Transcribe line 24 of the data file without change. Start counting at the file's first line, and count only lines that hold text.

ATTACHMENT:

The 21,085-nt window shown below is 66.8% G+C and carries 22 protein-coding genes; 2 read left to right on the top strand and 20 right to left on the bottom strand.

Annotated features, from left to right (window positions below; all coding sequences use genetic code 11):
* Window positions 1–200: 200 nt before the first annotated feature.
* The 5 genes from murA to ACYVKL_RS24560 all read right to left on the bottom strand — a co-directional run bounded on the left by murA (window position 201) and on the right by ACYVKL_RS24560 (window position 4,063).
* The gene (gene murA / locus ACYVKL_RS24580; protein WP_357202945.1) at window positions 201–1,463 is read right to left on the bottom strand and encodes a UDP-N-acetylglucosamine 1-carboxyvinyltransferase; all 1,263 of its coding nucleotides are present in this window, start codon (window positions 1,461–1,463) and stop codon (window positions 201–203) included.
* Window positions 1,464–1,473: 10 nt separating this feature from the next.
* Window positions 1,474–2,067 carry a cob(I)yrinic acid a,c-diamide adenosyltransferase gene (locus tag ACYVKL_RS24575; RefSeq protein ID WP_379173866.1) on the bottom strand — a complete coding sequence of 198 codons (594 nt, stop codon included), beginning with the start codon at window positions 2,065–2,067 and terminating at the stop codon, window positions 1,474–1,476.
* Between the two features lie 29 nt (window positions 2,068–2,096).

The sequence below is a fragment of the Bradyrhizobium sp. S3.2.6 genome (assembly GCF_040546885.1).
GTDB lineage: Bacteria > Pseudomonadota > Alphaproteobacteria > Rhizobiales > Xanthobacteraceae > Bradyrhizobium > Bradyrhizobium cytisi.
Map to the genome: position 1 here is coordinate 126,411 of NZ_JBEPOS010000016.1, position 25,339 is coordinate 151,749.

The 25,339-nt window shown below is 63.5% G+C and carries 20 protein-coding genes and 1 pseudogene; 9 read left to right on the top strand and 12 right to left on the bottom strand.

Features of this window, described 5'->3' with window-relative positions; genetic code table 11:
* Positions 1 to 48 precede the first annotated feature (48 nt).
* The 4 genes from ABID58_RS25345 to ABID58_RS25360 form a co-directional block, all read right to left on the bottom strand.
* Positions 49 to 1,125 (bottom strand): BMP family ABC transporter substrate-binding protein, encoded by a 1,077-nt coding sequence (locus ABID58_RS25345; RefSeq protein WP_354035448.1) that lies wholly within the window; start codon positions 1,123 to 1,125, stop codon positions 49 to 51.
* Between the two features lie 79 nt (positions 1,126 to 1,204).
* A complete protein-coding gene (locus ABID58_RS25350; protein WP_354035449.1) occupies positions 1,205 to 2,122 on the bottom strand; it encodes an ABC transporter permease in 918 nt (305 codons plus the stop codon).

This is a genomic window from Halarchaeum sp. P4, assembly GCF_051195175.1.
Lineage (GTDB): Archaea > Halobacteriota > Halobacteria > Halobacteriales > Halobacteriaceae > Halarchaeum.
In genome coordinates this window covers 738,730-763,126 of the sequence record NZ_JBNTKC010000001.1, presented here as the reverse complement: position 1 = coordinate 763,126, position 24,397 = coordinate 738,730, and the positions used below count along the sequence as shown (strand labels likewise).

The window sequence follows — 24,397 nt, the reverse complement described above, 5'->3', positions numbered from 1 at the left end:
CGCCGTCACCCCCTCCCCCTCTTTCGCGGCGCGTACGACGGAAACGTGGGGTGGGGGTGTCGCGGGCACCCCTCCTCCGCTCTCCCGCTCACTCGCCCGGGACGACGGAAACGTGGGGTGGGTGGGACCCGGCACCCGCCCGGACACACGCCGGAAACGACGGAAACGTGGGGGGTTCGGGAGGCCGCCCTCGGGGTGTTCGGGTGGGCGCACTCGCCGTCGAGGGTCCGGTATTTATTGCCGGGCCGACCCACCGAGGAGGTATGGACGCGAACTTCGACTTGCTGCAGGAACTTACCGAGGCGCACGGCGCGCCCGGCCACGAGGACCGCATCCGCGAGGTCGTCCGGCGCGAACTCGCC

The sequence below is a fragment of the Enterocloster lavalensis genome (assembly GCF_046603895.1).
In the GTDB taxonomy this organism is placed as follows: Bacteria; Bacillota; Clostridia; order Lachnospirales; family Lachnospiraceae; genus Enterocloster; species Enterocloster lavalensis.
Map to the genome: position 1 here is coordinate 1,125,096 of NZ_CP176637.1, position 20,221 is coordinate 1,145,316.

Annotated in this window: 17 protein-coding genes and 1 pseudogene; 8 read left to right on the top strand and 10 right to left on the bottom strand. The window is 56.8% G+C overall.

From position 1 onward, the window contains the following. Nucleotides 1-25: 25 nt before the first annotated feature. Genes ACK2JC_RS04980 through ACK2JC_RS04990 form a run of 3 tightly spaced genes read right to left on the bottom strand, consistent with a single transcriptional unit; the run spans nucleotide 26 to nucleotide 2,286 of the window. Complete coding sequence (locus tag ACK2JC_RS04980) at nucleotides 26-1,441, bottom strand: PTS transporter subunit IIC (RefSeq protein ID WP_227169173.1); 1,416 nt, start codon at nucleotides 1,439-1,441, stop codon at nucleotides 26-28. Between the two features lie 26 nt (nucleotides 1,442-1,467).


The sequence below is a fragment of the Enterocloster lavalensis genome (assembly GCF_046603895.1).